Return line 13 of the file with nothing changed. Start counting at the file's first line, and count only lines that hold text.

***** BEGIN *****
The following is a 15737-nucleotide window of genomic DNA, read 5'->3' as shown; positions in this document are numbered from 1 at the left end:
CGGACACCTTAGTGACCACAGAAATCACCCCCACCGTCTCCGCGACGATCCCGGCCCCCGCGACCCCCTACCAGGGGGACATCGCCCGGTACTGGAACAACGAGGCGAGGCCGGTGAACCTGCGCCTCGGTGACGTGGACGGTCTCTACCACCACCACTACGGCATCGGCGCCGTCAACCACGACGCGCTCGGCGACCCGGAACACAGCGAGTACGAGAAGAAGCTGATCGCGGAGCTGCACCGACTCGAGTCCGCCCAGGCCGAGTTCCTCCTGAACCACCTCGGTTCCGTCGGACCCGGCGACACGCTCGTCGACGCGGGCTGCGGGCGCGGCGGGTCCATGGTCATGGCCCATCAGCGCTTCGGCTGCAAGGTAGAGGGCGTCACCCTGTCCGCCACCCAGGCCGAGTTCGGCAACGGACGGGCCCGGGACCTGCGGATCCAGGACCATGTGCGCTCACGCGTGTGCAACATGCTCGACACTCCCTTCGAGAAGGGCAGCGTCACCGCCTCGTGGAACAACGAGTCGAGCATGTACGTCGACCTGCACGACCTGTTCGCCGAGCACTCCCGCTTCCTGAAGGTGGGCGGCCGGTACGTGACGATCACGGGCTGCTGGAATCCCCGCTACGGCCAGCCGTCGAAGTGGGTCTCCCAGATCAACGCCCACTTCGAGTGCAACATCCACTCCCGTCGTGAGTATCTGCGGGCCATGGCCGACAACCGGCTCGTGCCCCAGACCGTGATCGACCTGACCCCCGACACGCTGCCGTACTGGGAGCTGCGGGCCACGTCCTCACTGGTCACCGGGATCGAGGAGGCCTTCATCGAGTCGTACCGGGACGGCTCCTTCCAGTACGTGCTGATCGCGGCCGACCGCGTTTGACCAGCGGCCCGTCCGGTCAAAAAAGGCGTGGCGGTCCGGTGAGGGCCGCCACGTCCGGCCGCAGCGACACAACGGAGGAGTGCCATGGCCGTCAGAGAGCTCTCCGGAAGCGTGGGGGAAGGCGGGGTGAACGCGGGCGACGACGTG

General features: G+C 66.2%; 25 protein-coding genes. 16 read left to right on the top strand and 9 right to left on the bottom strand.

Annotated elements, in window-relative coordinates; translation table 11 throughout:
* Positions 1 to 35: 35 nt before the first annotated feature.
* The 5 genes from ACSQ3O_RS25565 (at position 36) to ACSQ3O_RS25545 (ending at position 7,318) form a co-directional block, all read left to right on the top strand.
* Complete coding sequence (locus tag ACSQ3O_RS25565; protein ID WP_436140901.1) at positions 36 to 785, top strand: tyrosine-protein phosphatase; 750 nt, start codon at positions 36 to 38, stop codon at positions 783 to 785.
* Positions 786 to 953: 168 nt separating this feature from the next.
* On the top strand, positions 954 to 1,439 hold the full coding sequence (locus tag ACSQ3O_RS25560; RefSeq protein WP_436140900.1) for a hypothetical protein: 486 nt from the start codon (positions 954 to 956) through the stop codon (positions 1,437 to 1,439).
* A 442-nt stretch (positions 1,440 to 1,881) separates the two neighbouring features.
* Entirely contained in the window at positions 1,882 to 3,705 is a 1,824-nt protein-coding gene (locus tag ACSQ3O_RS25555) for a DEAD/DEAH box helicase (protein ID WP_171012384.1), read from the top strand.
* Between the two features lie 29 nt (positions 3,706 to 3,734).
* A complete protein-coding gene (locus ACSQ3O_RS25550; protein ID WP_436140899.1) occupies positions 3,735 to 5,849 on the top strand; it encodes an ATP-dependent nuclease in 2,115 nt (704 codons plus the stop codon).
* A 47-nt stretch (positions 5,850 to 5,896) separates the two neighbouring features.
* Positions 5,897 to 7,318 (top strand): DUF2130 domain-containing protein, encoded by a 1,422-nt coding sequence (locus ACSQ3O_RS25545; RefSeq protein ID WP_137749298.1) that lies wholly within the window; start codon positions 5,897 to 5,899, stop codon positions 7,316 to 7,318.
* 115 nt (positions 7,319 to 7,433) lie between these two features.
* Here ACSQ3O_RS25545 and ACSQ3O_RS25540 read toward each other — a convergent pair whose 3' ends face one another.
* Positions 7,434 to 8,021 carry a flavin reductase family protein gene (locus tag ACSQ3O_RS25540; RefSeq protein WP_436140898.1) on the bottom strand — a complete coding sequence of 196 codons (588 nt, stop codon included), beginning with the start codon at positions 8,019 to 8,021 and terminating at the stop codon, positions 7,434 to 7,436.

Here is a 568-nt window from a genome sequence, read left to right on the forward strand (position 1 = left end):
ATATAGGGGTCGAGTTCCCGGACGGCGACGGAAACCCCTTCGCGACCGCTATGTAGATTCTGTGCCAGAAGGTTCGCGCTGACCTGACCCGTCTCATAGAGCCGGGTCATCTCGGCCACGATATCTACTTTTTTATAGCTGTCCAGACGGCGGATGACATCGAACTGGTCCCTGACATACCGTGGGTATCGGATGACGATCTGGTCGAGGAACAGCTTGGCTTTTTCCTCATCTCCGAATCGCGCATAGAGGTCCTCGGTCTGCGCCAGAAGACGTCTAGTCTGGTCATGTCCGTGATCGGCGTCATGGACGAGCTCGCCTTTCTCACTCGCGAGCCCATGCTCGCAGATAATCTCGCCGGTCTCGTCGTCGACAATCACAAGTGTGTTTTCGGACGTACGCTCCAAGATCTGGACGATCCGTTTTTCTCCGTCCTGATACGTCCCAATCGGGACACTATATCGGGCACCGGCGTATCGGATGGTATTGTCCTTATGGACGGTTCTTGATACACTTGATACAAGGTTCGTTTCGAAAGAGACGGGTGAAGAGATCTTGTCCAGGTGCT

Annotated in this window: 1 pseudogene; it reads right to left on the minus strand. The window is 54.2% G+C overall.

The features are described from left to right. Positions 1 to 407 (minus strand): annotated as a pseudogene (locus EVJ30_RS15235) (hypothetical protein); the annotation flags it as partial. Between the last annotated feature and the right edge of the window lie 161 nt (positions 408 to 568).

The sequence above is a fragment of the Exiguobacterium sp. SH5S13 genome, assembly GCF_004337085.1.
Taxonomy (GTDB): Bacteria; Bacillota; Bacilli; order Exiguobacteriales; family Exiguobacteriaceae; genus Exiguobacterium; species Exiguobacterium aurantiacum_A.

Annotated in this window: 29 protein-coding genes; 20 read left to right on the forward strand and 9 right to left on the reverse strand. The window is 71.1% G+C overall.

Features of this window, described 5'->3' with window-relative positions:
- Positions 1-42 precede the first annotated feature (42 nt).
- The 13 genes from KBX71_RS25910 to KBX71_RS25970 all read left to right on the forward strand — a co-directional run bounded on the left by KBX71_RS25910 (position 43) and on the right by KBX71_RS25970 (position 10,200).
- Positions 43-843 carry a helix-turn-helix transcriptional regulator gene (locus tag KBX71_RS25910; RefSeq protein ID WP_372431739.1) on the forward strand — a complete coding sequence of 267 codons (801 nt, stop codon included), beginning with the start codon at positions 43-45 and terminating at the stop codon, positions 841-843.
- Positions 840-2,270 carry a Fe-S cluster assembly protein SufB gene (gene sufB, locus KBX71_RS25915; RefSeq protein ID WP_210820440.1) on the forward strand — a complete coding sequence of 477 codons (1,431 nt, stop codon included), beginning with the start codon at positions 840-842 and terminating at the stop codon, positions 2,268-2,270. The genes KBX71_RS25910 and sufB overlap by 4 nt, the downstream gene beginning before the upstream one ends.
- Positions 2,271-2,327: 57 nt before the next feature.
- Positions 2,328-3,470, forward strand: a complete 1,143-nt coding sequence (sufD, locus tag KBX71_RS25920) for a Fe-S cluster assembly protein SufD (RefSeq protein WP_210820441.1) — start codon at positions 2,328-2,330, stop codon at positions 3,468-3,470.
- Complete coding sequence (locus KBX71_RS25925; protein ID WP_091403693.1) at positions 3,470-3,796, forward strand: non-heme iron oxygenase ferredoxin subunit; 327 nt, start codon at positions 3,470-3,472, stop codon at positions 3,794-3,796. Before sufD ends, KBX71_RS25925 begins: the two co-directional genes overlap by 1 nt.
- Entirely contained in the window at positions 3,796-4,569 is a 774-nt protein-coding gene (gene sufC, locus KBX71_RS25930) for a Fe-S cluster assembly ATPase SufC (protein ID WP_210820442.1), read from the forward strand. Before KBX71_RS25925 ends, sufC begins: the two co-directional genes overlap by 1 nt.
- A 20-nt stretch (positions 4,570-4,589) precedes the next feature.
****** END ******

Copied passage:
* A complete protein-coding gene (locus ACSQ3O_RS25550; protein ID WP_436140899.1) occupies positions 3,735 to 5,849 on the top strand; it encodes an ATP-dependent nuclease in 2,115 nt (704 codons plus the stop codon).